Missouri Western’s Department of Theatre, Cinema & Dance has operated on the idea that shows should be surprising, challenging and thoughtful.
The auditioning members of Missouri Western’s production of “Macbeth” witnessed those three aspects all at once with the cast announcement.
When the cast was auditioning, the actors had no clue they would end up in parts that broke from traditional roles. Men were cast in roles traditionally played by women and vice-versa, with Shira Murphy leading as the titular character, and Antonio Daniels-Braziel plays as Lady Macbeth.
“You sort of get into routines and this causes you to step outside of that and think about things differently,” director Tee Quillin says. “It’s how educational theatre should be, in my opinion. It’s what we should be doing.”
The show is being performed at 7:30 p.m. today and Saturday, and March 2 through 4 at the university. There also will be a performance at 2 p.m. Sunday.
“Macbeth” is a cautionary story about obsession with power and the responsibilities that come with it. After three witches (played by Kara McGhee, Abby Sexton and Annie Valuska) visit Macbeth, a brave Scottish general, they give him a prediction of the future where he is king. In order for this to happen, Lady Macbeth says he must kill King Duncan (Skyla Booth). But with that murder comes figurative blood that won’t wash off.
It’s a story we see told with characters like “Breaking Bad’s” Walter White and “The Godfather’s” Michael Corleone.
“The man that we saw at the beginning of the play is not the same man at the end of the play, and that’s a dark element of human nature that I think we all battle with ourselves,” Quillin says.
Having a deep love of the text of “Macbeth,” Quillin says this is the first time he’s directed the show since helming a high school production in Texas.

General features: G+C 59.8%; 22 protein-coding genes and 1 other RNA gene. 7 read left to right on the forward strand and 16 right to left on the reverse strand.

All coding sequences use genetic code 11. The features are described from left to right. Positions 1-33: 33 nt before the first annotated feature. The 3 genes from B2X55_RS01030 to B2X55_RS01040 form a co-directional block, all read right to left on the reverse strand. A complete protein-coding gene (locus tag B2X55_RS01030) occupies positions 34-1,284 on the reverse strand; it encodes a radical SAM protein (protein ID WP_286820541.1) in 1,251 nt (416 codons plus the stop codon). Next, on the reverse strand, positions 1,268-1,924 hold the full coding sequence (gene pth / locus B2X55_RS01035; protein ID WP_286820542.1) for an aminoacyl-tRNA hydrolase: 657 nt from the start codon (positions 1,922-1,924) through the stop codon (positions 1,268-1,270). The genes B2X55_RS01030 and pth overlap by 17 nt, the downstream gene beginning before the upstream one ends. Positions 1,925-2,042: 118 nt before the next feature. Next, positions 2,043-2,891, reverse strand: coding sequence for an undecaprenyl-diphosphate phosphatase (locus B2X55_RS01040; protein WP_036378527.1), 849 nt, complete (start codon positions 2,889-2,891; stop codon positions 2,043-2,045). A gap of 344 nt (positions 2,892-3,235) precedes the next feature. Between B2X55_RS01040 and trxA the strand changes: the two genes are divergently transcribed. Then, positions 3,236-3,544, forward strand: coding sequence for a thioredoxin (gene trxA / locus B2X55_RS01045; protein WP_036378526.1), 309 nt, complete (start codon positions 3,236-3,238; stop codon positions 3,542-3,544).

“It was one of those where I was like ‘Yeah, I haven’t touched this in awhile.’ It’s one of my favorite plays of Shakespeare’s,” he says. “The language in it is gorgeous, it borders on Gothic ... It’s just some of the most beautiful poetry that he wrote. It just happens to be one of the darkest plays he wrote, too.”
Missouri Western’s production is an inverted tribute to the Shake spearian days, when little boys would play female roles because women weren’t allowed onstage.
“We’ve got actors playing multiple roles. Some of the actors are playing male and female characters. Since it’s mixed, I prefer to think of it as gender neutral,” Quillin says.
Watching the rehearsals, Quillin says he sees the challenge and perspective that the changes in roles presents, as well as the cast grasping the darker themes of Shakespeare’s text.
“As an actor .... you have to go those places, they’re dark. But that’s what we signed up for. That’s our job. That’s what we do,” he says.
Quillin also had his own notions of Shakespeare challenged, as he attended a 10-day Shakespearian workshop with Patsy Rodenburg, a British voice coach and theatre director who works with the Royal Shakespeare Company. He says he was able to apply the lessons he learned to the production, including her approach to the text.
“I came back and was like ‘Yeah, we’re on fire. We’re going to light this up,’” he says.
One aspect of the show that reiterates itself throughout is how relevant Shakespeare’s works remain.
“That idea of blind ambition and how that blind ambition is rewarded can then lead to that absolute power corrupting is what you see,” Quillin says. “Shakespeare puts it onstage and goes ‘Yeah, here’s what happens, guys. This is why we fight off that darkness within ourselves. Because if you don’t, this is what happens.’”
— Andrew Gaug | ST. JOE LIVE